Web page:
Troy Maxson, a garbage collector who is fifty-three years old at the outset of the play. He is a large man with powerful hands, a forceful personality, and a lust for life. After fighting with his father and leaving home at the age of fourteen, he became a thief to survive. He became an excellent baseball player while serving a fifteen-year sentence for murder. Embittered because racist practices prevented him from playing major league baseball, he later insists that his son Cory abandon his dream of playing football and learn a trade. Troy loves his wife, maintains a cool distance from his children, and actively protests discrimination at his workplace. He entertains and inspires his friend Jim Bono with his combination of jovial vulgarity and wisdom, and he seeks to rediscover lost passion with a mistress, Alberta. Unapologetic after fathering a child with her, he becomes isolated from his family in the years preceding his death in 1965.
Rose Lee Maxson
Rose Lee Maxson, Troy’s wife, forty-three years old at the beginning of the play. She admires her husband’s strengths and tolerates his faults but comes to regret her lack of assertiveness in his presence. Although her arguments with Troy rarely progress beyond chiding, she strongly opposes him in her support of Cory’s interest in football, and she virtually severs communication with him after discovering that he has impregnated his mistress. She agrees to rear the child after Alberta dies giving birth.
Cory Maxson, Troy and Rose’s son, a promising high school football player in 1957. His desire to please his demanding and uncompromising father turns to hatred and contempt when he learns of Troy’s romantic entanglement. After failing to best his father in a series of confrontations, Cory leaves home. He returns on the day of Troy’s funeral in 1965, wearing the uniform of a Marine corporal. He admits that he plans to marry soon and resists attending the burial ceremony.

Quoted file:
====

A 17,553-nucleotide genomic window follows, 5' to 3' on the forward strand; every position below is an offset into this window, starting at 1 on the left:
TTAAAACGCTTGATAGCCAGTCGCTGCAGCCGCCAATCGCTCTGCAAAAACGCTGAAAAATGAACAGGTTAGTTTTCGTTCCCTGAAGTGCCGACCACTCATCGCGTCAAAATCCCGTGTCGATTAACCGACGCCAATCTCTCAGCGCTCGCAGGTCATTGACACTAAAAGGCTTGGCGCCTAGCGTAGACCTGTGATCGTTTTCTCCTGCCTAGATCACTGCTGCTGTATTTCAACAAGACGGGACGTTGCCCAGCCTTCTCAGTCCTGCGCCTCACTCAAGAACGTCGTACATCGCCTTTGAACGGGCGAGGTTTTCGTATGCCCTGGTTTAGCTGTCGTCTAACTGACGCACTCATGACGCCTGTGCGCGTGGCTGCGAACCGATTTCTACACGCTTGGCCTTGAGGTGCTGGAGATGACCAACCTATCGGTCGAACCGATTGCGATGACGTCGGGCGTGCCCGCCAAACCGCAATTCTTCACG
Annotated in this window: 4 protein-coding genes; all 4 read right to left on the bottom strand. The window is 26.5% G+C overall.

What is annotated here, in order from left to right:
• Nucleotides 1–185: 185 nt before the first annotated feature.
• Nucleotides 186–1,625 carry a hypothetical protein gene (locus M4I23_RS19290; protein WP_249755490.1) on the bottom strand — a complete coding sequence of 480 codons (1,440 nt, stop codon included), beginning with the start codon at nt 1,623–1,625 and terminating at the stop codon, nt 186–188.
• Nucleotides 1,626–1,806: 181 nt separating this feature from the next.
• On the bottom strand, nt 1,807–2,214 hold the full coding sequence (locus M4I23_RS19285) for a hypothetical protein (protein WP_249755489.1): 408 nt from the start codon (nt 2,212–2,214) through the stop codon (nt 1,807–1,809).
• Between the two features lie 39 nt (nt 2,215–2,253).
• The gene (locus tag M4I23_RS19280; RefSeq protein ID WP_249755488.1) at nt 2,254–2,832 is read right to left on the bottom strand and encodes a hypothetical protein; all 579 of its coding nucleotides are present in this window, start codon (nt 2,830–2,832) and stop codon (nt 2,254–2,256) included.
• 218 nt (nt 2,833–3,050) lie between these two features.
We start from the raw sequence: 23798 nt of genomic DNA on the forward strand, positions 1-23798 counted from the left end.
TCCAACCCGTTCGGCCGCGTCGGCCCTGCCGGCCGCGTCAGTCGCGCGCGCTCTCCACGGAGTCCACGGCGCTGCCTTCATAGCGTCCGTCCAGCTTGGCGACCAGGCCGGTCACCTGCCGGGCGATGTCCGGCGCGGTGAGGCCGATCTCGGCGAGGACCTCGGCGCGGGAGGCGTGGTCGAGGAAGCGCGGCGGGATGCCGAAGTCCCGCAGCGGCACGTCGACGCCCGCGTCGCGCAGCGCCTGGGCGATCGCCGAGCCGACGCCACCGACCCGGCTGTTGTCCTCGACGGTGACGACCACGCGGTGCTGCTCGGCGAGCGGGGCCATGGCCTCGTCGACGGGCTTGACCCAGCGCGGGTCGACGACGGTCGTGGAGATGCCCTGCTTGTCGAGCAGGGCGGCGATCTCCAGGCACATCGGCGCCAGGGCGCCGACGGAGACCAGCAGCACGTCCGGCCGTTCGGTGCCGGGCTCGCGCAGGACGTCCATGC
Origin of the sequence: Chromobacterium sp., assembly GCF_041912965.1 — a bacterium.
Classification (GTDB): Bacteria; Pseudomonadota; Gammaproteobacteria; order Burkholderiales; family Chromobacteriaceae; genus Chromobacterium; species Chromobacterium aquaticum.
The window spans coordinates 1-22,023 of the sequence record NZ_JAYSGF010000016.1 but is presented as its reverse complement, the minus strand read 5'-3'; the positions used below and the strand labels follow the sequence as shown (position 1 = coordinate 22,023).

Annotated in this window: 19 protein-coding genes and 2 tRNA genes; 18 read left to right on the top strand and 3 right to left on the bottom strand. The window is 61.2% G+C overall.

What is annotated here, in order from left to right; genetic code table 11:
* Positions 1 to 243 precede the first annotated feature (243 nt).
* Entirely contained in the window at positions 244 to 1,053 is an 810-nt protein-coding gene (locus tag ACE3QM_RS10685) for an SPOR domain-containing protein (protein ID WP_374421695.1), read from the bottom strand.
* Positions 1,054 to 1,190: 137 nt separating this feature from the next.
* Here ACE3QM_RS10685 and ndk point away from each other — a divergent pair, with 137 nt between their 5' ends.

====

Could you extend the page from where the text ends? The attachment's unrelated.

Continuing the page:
Gabriel Maxson, Troy’s brother, seven years younger. He received a head injury while serving in World War II. As a result, he has a metal plate in his head. Subject to a recurring delusion that he is an incarnation of the archangel Gabriel, he carries an old trumpet wherever he goes. When the play commences, he has moved from Troy and Rose’s house to board with Miss Pearl. Later, Troy pays fifty dollars to free him from jail after he has been arrested for disturbing the peace. The question of whether Gabriel should be committed to a hospital is a source of contention between Rose and Troy, who has profited from the compensation dispensed to Gabriel because of his injury. At the end of the play, Gabriel tries to usher Troy into heaven, blowing his trumpet and performing an eerie dance.
Lyons, Troy’s oldest son by a previous marriage, a thirty-four-year-old at the beginning of the play. Something of a dilettante, he dabbles in the jazz scene, sporting a trim goatee, a sport coat, and a buttoned-up white shirt without a tie. He visits Troy on Fridays to borrow money. Around the time of his father’s retirement in 1961, his relationship with Bonnie comes to an end; later, he is sentenced to three years of imprisonment for cashing other people’s checks.
Jim Bono, a fellow garbage collector who has been a loyal friend of Troy since they met in prison. Because he admires Troy and Rose, he is especially concerned about his friend’s dalliance. In the years after Rose rejects her husband, he appears to have lost some faith in him as well. His own marriage to Lucille seems stable.
Raynell, a seven-year-old in 1965. She is the daughter of Troy and Alberta.